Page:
Whether you’re basking in the winter sun or generally have a schedule that demands you to step outdoors quite often—one thing that you have to make sure is that you are well-protected by a sunscreen.
Sunscreens sure protect our skin from the harmful UV rays, but researchers at the U.S. Food and Drug Administration have shown that active chemicals in sunscreens can readily seep into the bloodstream, confirming the need for more testing on whether these products are safe or not.
The study, published in the Journal of the American Medical Association, replicates findings of a pilot study by FDA scientists in May, which raised a number of questions over the safety of sunscreens, Dr. Adam Friedman, chairman of dermatology at George Washington University, told Reuters in a telephonic interview.
For the study, six chemical sunscreen ingredients were tested on 48 people. The ingredients were from four commercially available formulations—three sprays and one lotion.
The participants were asked to apply the sunscreens over 75% of their body once on the first day, then four times a day for three more days.
The study aimed to determine whether common sunscreen ingredients exceeded 0.5 nanograms per milliliter of blood. FDA recommends that products exceeding that threshold be tested for safety. Of the six tested, all reached blood concentrations that exceeded the limit.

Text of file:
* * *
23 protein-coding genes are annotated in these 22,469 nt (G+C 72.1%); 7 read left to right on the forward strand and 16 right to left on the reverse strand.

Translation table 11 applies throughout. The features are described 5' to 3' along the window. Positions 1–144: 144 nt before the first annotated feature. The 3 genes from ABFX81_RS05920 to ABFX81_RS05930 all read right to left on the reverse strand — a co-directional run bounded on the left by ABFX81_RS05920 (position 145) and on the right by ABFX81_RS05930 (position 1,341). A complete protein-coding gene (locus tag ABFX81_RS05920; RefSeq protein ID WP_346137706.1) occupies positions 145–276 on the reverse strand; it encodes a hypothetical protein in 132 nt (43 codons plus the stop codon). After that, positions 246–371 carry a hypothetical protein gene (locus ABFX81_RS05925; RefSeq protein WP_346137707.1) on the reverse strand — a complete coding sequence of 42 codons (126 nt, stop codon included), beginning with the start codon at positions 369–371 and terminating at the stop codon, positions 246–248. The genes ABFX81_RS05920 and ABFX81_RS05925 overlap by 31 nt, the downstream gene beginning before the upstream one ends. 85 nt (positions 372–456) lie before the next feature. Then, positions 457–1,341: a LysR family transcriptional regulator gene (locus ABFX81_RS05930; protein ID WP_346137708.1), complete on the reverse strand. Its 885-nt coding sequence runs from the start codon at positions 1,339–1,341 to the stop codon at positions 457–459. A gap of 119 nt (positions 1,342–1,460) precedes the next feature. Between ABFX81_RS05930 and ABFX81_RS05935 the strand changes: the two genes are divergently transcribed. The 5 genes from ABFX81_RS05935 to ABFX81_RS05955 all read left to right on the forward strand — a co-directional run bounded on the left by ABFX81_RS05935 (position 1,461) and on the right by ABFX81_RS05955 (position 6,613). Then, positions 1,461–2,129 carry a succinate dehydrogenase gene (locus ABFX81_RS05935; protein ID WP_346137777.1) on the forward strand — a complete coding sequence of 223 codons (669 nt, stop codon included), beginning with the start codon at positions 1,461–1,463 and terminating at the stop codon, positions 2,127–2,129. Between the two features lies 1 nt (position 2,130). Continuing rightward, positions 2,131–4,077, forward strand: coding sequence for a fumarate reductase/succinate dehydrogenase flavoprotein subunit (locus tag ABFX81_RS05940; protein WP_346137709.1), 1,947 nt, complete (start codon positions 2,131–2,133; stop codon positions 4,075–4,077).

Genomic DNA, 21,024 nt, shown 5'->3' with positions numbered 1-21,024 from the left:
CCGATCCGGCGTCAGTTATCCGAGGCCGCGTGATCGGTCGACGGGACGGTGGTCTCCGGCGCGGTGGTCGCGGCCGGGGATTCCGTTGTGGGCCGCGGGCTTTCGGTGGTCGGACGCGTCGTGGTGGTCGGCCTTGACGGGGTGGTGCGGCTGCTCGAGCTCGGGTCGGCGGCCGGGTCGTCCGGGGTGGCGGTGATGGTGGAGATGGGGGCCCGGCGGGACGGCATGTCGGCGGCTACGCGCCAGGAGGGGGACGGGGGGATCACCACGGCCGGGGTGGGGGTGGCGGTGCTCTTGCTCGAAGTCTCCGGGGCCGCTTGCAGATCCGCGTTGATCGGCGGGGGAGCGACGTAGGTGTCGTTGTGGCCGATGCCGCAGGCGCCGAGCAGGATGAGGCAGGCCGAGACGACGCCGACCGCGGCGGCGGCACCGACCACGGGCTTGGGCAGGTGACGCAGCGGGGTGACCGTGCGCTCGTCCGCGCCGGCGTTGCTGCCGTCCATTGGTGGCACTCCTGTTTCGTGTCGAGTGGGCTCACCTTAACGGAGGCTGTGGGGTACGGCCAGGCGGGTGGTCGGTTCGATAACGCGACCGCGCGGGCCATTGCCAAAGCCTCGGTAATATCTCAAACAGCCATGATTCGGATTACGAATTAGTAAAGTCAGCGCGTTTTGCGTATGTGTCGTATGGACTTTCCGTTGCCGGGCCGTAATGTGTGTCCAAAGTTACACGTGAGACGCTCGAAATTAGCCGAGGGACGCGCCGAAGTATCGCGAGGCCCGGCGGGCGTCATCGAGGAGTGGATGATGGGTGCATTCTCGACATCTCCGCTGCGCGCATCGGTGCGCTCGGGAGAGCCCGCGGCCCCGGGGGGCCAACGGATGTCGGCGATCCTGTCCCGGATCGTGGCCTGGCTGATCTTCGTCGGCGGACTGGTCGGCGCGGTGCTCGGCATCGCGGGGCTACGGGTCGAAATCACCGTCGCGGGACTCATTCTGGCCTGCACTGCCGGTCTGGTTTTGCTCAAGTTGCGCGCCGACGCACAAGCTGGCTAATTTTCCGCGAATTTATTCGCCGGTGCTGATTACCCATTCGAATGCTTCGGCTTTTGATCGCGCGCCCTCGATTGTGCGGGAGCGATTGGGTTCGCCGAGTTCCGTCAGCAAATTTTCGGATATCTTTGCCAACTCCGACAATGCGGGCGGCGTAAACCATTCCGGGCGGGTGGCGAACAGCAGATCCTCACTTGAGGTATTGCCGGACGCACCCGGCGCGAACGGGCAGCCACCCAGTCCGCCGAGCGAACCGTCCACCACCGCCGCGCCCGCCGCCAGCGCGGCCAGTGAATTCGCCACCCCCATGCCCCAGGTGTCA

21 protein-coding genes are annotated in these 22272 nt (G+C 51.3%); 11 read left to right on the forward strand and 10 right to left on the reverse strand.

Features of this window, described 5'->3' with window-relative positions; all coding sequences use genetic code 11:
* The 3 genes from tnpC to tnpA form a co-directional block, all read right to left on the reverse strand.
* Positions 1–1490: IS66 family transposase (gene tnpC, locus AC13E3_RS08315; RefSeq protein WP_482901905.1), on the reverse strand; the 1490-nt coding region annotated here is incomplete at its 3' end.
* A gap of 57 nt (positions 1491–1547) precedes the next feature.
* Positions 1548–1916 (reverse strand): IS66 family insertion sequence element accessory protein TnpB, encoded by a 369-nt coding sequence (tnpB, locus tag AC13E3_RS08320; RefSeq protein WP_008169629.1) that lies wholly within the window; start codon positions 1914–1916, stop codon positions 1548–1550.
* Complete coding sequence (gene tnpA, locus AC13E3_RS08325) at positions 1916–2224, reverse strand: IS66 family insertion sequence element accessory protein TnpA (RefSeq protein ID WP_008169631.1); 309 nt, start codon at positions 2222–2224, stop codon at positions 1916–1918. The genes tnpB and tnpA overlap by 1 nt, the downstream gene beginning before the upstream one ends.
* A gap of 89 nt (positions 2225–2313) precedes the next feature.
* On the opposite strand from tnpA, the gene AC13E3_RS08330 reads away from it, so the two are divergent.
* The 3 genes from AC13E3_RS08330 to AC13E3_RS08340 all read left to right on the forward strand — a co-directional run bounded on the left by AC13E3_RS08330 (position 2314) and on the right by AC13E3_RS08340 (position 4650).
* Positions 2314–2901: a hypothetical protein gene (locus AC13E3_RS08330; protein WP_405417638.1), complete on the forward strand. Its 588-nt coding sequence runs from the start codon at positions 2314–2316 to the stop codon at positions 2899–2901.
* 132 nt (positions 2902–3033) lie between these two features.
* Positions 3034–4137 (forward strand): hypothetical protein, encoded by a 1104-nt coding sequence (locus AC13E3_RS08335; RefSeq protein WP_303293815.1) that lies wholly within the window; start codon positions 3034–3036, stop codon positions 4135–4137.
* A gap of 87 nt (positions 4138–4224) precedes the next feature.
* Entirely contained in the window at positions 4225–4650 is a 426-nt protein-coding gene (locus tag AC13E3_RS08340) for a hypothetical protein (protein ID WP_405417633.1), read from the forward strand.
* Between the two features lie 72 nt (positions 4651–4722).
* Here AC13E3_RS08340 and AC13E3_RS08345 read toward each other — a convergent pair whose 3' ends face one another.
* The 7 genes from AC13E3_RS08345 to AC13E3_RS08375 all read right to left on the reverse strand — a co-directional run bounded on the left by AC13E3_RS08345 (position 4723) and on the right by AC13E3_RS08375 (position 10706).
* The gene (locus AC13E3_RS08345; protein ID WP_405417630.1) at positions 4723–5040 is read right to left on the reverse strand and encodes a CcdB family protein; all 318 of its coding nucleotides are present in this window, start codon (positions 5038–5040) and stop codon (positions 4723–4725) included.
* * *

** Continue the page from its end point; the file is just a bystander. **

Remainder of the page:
However, the researchers also stressed that their findings don’t suggest that people should stop using sunscreen.
“It was completely misinterpreted,” said Friedman, who was not involved with the study. “Just because it’s in the blood doesn’t mean that is not safe. It doesn’t mean it’s safe either. The answer is we don’t know.”
As per a rule proposed by the FDA, sunscreen manufacturers need to provide additional information on the active ingredients in their products.
“Results of our study released today show there is evidence that some sunscreen active ingredients may be absorbed,” Dr. Janet Woodcock, director of the FDA’s Center for Drug Evaluation and Research, said in a statement.
Woodcock said the study emphasizes the need for sunscreen makers to test whether their products are safe when absorbed into the bloodstream.
The FDA has already certified that sunscreens that block the sun’s rays with minerals – such as zinc oxide and titanium dioxide – are safe, but these often leave residue on the skin.
(Reporting by Julie Steenhuysen)